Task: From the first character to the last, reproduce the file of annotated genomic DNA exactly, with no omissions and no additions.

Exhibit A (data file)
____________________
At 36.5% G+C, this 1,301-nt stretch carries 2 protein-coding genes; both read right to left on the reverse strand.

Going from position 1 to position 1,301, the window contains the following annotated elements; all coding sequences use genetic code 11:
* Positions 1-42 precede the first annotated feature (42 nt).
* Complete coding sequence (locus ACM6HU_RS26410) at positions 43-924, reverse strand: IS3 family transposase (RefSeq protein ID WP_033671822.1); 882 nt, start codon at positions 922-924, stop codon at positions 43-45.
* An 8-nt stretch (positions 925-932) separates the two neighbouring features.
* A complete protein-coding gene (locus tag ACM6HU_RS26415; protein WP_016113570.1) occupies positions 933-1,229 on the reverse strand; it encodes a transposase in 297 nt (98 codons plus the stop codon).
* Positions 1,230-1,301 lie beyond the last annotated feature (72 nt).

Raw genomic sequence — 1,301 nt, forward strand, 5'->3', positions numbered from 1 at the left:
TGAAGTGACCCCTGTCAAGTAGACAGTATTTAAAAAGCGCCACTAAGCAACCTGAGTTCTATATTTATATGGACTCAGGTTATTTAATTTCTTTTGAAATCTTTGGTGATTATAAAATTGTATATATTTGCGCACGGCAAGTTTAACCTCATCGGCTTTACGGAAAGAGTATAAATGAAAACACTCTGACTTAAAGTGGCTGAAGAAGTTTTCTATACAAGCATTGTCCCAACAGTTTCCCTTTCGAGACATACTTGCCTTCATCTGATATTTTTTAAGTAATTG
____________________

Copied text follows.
At 36.5% G+C, this 1,301-nt stretch carries 2 protein-coding genes; both read right to left on the reverse strand.

Going from position 1 to position 1,301, the window contains the following annotated elements; all coding sequences use genetic code 11:
* Positions 1-42 precede the first annotated feature (42 nt).
* Complete coding sequence (locus ACM6HU_RS26410) at positions 43-924, reverse strand: IS3 family transposase (RefSeq protein ID WP_033671822.1); 882 nt, start codon at positions 922-924, stop codon at positions 43-45.
* An 8-nt stretch (positions 925-932) separates the two neighbouring features.
* A complete protein-coding gene (locus tag ACM6HU_RS26415; protein WP_016113570.1) occupies positions 933-1,229 on the reverse strand; it encodes a transposase in 297 nt (98 codons plus the stop codon).
* Positions 1,230-1,301 lie beyond the last annotated feature (72 nt).

Raw genomic sequence — 1,301 nt, forward strand, 5'->3', positions numbered from 1 at the left:
TGAAGTGACCCCTGTCAAGTAGACAGTATTTAAAAAGCGCCACTAAGCAACCTGAGTTCTATATTTATATGGACTCAGGTTATTTAATTTCTTTTGAAATCTTTGGTGATTATAAAATTGTATATATTTGCGCACGGCAAGTTTAACCTCATCGGCTTTACGGAAAGAGTATAAATGAAAACACTCTGACTTAAAGTGGCTGAAGAAGTTTTCTATACAAGCATTGTCCCAACAGTTTCCCTTTCGAGACATACTTGCCTTCATCTGATATTTTTTAAGTAATTG